I settled Andrea with her grandmother in January, did the first doctor’s visits, and went home. I came back to Florida on 18 March. I came up the Wednesday and Luka was born the Friday. And the lockdown in Trinidad happened on Sunday.

My fear before leaving home was that Trump was going to lock down borders in the US! He’d already locked out China and Europe. But the lockdown in Trinidad was a shocker. I work with the company that provides meals to Caribbean Airlines flights leaving Trinidad and I had no warning that ports would be closed.

The whole country was in upheaval, even KFC closed. Even doubles, an essential service, was shut down.
We know we’re in a very fortunate position, relatively. We have our own space by Andrea’s grandmother. We’re with family. We’ve kept our jobs. But how would YOU like to be a houseguest for five months? Would you even want to HAVE a houseguest in your space for five months?

Other headaches come: our length of stay granted in the US has expired. We had to apply for an extension, US$445 each, that we had to just shell out. We’re not even sure it will be granted. Covid response time is delayed. Will we be allowed to enter the States again? Will we get that officer who will say, no, you guys overstayed your visa last time?

A friend in Florida was repatriated from Spain. I’m happy to pay our way back. Our biggest grouse is, we don’t hear anything from the government! Nothing, since the generic response to our email requesting repatriation. Even if they said, listen, we want to have everybody home by 15 November, we’re doing two flights a week, it’s a phased process, this is your application number, whatever. But there’s nothing! The silence is deafening.


I just want us to be back in our little apartment in Maraval. However humble it might be, home is home.
I was getting so angry at so many people who were saying, “Well, who send them? They had a right to find they way home!” People TRIED to get home but there’s only so much you can do! Nobody arranged flights at our disposal! We were just told, stay safe.

My credit card is expiring in October. What happens to us after that? How are we supposed to “stay safe”?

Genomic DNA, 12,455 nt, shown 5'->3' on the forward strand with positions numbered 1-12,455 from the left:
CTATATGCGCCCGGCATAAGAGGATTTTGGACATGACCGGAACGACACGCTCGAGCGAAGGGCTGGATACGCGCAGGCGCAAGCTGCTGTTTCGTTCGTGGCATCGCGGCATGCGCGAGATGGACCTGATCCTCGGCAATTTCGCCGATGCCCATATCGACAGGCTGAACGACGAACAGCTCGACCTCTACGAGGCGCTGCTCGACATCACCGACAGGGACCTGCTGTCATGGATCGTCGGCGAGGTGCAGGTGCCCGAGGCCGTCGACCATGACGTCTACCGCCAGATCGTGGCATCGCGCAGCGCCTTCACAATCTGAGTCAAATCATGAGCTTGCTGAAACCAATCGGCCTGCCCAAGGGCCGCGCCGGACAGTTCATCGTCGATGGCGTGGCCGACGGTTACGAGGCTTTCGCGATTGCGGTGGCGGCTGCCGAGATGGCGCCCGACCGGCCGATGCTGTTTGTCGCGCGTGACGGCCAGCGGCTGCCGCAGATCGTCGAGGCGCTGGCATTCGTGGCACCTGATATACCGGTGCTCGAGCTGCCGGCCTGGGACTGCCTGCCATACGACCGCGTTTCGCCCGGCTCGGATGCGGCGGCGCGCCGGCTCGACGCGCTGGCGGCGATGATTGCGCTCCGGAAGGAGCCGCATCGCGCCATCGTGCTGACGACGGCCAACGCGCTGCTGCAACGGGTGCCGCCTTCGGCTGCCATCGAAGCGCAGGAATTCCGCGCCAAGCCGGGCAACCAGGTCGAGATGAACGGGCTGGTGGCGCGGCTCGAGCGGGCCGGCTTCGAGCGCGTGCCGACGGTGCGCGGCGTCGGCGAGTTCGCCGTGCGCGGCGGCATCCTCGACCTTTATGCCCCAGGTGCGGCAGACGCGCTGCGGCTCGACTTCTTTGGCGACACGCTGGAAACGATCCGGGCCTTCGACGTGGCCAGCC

Things could be much worse. But things could very easily be much better.

All of us in this position feel like Tom Hanks in Terminal.

I’ve never been political. I’ll work with whichever government is elected. But it’s very disheartening to feel so completely disregarded. I feel abandoned and alone as a citizen. I feel like I’ve been kicked out of the Trinidad & Tobago family.

When I think of a Trini, I think of someone loyal to his country. At one time, every Trini who went away took a Carib towel, a Carib opener, a Carib rag. I have a Carib crown cork tattooed on my arm, for goodness sake! It was more of a Trini identifier than the coat of arms. So I am a very proud Trini. But I didn’t just feel embarrassed by all this: I felt ashamed of the government’s inaction.

How could people on Facebook be more helpful than the Trinidad & Tobago government?

The government is finally thinking about us. And it only took five months! Geezanages!

Friends and family back home have been amazing. People asking, are you okay for funds? You need us to water your plants?

“Trini to the Bone” means many different things to many different Trinis — but it’s still a very personal feeling to each person. You have the proverbial fun, the liming, the way a Trini makes everybody family anywhere they are in the world. So a Trini, to me, is family.

Trinidad & Tobago, to me, is a panyard and I’ve never once felt at risk in a panyard; in particular, All Stars. In a panyard, everybody comes together for the joy and the music. You have rich, poor, black, white, Chinee, Syrian, pimps, hustlers and bourgeoise in a melting pot. Nobody is above anybody else. And the only “elite” are the players and the conductor.